Schmitt Still Reaching for the Stars
AAPG member Harrison H. “Jack” Schmitt, geologist, author, politician, scientist-astronaut extraordinaire and the last man to walk on the moon, has added another award to his lengthy résumé.
Schmitt was presented the 2008 Pick and Gavel Award by the Association of American State Geologists (AASG) at the group’s centennial celebration in March, an honor presented to those who make significant contributions to advance the role of geoscience in public policy and who have supported AASG’s mission in government affairs.
His latest efforts include leading an initiative to make the use of private enterprise to fund space exploration and mining the moon’s surface for helium-3 as an energy resource for use on Earth a reality.
In an April 2006 EXPLORER interview with Schmitt, he said for an enterprise of this magnitude to get started there must be permanent settlements on the moon.
“Once you have permanently settled the moon or you’re in the process of establishing settlements, you have begun to move our species into other modes of existence,” Schmitt said.
Schmitt, nicknamed Jack by his mother because his father’s name was Harrison, was born in 1935 to a geologist and a schoolteacher.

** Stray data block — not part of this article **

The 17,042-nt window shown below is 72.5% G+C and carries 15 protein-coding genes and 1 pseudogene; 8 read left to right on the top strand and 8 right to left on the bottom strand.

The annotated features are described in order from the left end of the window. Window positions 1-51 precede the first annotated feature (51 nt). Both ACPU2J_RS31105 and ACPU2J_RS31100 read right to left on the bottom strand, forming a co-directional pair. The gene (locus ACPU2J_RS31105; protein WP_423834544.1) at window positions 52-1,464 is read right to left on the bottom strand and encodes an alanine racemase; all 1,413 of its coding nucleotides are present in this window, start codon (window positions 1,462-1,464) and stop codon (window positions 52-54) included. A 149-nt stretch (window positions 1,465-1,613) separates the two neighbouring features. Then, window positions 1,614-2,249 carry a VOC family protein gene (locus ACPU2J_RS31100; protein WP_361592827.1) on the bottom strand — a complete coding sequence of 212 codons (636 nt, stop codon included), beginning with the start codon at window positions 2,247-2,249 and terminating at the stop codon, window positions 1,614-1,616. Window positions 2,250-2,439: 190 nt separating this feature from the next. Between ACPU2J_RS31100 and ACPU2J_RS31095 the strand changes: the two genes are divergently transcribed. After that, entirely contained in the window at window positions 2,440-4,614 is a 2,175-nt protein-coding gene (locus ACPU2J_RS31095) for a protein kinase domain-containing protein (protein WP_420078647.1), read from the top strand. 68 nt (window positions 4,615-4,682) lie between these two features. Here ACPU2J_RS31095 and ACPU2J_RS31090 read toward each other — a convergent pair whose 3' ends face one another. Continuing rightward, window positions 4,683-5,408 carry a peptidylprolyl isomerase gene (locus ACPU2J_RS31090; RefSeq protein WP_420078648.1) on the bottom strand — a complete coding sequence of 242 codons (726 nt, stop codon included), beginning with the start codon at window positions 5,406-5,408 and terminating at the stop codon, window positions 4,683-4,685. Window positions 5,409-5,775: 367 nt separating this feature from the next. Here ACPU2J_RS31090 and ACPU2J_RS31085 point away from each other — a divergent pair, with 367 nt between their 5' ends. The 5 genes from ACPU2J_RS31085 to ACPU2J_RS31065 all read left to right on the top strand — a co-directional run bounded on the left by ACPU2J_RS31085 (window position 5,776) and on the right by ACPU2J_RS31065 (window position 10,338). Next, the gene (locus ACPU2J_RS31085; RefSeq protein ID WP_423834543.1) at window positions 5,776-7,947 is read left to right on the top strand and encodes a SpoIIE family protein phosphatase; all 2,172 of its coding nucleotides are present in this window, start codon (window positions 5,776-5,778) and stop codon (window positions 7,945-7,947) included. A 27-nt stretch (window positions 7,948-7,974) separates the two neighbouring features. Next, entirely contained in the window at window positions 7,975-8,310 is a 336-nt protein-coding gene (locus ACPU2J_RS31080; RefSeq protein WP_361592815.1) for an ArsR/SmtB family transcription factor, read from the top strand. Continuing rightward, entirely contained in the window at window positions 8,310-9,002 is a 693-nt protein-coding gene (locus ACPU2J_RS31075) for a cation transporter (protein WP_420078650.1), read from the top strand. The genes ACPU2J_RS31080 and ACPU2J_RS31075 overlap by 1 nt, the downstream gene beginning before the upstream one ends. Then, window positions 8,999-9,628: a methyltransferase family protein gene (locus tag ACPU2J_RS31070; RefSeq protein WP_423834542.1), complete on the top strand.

A native of Silver City, N.M., he earned a bachelor’s degree at the California Institute of Technology (Caltech), studied as a Fulbright Scholar at Oslo and earned a doctorate in geology from Harvard University.
In 1965 he was selected for the scientist-astronaut program by NASA where he was the only scientist on board and served as lunar module pilot for 1969’s Apollo 17 mission – the last Apollo mission to the moon. He was the last of 12 men to walk on the moon.
That would be enough of an accomplishment to last most people for a lifetime, but Schmitt was just getting started.
After retiring from NASA he was elected U.S. senator for New Mexico in 1976, serving one term and becoming, during his final two years, chairman on the Senate’s Science, Technology and Space Subcommittee.
He has served as chairman of the NASA Advisory Council since 2005 as well as serving on several other boards, including the Orbital Sciences Corp., Edenspace Systems Corp. and PhDx Systems. Joining AAPG in 1971, he was named AAPG Honorary member in 2006.
Schmitt is author of Return to the Moon: Exploration, Enterprise and Energy in the Human Settlement of Space (2006 Springer-Praxis).
And as a technical session co-chair at the recent AAPG Annual Convention and Exhibition in San Antonio he presented the paper Lunar Resource Mining, Processing and Refining at the session Return to the Moon: Research, Resources and Rewards.
Schmitt currently resides in Albuquerque, N.M., and is chair emeritus of the Annapolis Center in Maryland as well as adjunct professor of Engineering at the University of Wisconsin-Madison where he occasionally teaches Resources from Space.
As for his efforts in making commercial ventures into space become a reality, Schmitt noted, “No major investors in lunar helium-3 fusion power have stepped up.” However, he said, “small amounts of private funding is pushing the technology forward at the University of Wisconsin-Madison.
“We are still following up leads,” he concluded.